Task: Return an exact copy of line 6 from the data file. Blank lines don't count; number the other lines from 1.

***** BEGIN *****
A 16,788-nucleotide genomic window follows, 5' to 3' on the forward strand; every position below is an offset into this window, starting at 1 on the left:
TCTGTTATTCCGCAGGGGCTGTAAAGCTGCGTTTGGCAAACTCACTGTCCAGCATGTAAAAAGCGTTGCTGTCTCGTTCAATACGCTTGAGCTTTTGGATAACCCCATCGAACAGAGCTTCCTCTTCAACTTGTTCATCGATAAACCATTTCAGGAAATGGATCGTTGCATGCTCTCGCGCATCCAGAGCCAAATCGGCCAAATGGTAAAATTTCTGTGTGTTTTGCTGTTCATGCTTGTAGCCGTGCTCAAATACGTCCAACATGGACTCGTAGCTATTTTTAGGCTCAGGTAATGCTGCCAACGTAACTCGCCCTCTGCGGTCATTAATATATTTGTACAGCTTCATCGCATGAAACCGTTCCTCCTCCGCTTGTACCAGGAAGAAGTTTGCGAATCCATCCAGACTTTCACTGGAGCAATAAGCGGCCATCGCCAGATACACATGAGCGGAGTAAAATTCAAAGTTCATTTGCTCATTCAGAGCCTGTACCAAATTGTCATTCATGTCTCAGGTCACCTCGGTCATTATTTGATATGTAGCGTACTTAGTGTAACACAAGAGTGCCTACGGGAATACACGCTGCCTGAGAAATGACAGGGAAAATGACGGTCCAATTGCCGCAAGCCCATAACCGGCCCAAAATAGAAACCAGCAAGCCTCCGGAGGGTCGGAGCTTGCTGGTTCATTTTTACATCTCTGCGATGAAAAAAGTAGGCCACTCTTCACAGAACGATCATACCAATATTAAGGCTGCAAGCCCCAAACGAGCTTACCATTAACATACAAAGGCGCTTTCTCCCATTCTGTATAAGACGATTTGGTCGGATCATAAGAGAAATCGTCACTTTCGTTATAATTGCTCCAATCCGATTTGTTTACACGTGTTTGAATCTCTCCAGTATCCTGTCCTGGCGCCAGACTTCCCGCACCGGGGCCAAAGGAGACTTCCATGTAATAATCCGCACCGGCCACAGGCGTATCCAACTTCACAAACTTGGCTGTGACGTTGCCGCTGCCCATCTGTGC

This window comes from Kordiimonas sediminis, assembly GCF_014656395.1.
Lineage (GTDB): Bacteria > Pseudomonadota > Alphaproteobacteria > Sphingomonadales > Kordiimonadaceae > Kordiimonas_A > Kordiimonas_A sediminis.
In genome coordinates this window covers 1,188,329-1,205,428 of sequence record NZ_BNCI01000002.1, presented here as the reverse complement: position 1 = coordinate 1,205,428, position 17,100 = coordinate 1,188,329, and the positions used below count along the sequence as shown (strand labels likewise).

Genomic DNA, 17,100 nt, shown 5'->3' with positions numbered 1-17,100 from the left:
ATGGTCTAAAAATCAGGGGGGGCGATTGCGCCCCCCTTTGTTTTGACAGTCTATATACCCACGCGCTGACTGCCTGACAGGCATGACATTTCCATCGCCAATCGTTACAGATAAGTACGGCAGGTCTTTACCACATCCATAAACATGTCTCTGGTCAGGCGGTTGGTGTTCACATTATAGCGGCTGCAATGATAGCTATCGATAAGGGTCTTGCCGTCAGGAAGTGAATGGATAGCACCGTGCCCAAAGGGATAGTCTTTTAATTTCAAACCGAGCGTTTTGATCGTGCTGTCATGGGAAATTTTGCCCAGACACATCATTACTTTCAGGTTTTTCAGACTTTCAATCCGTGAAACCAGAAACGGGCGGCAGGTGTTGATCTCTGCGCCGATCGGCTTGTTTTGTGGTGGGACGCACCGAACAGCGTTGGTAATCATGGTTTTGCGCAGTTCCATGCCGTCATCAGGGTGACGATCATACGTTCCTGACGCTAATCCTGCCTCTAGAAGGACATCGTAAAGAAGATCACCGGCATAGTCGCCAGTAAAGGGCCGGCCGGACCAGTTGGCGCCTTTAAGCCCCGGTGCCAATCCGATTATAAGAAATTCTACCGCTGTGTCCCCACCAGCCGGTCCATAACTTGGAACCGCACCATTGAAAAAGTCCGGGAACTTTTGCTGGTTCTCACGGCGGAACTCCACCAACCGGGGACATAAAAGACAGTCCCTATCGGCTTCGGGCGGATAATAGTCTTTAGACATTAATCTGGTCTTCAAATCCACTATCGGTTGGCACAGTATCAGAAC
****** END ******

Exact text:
Genomic DNA, 17,100 nt, shown 5'->3' with positions numbered 1-17,100 from the left: